Safety is big business

There’s one thing I know is true-well, two if you count always listening to your mother-and that’s that safety matters. Safety first. Safety is job one. There are a thousand slogans about safety and its importance at home, at school, especially in the workplace. ┬áSome are cheesy, others are clever, but all are correct. Our lives are one big spin of the danger roulette wheel without precautions and safety protocols.

June is the month that businesses focus on safety, whether it’s unveiling new safe procedures, or pinpointing areas for improvement and setting goals for the rest of the year. And while you may roll your eyes at the pamphlet on the proper way to lift from your knees and not with your back, workplace safety lapses cost American businesses north of $170 BILLION every year, according to the experts in the field: OSHA. I don’t have to tell you that is a lot of money (but seriously, that’s a LOT of money).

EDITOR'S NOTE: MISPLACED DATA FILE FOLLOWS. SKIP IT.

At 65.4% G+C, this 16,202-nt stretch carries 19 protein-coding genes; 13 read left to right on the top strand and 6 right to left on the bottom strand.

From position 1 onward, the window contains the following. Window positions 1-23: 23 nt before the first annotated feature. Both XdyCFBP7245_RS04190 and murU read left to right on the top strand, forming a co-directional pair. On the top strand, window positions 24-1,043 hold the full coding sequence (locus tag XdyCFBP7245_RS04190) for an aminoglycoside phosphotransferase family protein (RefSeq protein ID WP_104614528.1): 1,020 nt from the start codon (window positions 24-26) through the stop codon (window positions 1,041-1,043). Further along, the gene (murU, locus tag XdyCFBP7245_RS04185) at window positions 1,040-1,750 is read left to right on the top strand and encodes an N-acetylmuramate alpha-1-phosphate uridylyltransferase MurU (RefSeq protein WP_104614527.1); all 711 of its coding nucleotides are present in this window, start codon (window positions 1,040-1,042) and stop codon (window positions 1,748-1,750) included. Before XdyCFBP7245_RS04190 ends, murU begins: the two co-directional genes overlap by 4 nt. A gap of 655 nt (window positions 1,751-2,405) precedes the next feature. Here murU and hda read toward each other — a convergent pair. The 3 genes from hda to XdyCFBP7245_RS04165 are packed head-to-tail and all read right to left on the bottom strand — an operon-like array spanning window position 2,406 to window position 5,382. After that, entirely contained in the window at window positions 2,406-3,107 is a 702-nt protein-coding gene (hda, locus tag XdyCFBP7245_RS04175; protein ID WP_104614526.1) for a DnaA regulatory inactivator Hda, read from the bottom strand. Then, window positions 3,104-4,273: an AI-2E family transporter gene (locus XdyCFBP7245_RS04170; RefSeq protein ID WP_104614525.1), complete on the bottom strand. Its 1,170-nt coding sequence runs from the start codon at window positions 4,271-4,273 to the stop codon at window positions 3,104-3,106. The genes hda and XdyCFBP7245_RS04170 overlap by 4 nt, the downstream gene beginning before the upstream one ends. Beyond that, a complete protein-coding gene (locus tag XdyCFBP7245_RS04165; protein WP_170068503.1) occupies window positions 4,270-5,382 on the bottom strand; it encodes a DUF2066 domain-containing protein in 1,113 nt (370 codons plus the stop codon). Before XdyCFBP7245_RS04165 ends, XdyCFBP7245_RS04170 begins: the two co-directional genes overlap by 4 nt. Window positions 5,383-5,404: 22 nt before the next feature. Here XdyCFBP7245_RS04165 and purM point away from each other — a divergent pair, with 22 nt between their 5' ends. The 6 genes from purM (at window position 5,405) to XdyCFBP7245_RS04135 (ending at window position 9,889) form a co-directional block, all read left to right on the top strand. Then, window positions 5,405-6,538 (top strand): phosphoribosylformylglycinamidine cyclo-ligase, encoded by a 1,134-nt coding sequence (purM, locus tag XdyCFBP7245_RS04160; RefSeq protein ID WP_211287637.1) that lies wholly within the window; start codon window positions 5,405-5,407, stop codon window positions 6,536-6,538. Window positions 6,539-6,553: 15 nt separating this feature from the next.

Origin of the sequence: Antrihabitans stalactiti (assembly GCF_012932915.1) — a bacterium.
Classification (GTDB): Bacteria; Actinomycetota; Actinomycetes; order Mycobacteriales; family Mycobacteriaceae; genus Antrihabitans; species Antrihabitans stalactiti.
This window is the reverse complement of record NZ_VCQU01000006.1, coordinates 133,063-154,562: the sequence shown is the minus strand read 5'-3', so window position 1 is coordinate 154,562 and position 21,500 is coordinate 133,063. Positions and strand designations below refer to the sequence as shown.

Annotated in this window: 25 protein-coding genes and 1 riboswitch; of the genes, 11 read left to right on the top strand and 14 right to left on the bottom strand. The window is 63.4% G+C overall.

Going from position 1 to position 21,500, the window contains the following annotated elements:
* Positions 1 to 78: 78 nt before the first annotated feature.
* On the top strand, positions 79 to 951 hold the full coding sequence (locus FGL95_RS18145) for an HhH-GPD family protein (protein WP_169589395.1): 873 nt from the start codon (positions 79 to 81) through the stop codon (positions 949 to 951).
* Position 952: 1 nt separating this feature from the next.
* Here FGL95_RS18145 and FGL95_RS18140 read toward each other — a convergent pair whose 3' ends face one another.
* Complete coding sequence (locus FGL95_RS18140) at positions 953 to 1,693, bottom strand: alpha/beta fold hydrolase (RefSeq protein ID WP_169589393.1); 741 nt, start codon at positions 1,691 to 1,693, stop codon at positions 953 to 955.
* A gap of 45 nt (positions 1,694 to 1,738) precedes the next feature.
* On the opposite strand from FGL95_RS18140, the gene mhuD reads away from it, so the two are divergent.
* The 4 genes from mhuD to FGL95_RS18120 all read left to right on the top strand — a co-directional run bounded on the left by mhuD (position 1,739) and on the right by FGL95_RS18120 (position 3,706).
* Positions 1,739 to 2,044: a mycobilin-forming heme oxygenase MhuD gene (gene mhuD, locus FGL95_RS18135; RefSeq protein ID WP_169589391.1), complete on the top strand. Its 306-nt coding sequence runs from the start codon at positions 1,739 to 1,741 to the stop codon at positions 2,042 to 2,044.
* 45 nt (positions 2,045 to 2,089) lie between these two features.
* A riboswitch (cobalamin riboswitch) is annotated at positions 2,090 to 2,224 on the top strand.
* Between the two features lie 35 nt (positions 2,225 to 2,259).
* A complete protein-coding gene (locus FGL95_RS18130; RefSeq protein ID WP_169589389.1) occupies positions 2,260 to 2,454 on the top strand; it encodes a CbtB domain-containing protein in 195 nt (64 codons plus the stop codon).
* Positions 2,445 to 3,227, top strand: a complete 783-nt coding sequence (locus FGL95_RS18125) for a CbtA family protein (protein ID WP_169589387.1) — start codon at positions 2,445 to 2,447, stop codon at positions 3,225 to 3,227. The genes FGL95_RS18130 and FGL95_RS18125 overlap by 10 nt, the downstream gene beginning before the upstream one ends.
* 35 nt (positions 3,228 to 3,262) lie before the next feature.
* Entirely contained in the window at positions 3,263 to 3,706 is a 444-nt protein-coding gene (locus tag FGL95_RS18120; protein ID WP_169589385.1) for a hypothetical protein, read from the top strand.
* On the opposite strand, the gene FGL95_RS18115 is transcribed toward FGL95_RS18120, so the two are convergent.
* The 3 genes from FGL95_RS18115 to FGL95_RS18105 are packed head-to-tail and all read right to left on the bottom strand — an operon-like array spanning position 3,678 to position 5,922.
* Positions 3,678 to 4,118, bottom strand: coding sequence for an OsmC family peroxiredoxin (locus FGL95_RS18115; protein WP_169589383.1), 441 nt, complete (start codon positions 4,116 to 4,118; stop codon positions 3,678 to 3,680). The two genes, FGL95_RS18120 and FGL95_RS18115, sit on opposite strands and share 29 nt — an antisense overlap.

And believe it or not it’s not all injuries incurred at construction sites or down mine shafts. Office environments can be dangerous as well, if in sometimes sneakier ways. Sitting in front of a computer screen all day sounds innocuous until you realize what that constant safety lapel pinsbad posture is doing to your neck and back after years of sitting. Ergonomic office furniture, as well as encouraging employees to get up, walk around and stretch their legs is a very vital safety protocol that prevents millions in medical bills. And getting up for five minutes to clear your head is definitely a mental safety protocol, if you ask me.

Safety is serious business. And it’s a genuine business into itself, with companies built around helping other businesses and organizations run in a safer, more efficient manner. They create programs with incentives that run from safety lapel pins to paid vacation days and other perks. These programs may cost money in the short run for a business, but it’s guaranteed to reduce costs in the long term when businesses spend less on medical insurance payouts and sick days for injured employees.

And even if you don’t have the resources to get professional safety analysis and program instruction, common sense and simple goals go a long way. Targeting what causes the most problems and then setting goals to lower or eliminate that problem can be genuine lifesavers. And with whiteboards proclaiming “It has been 64 days since we’ve had an accident” along with swag like safety lapel pins or lanyards, can be reward enough to keep working safer, and smarter.


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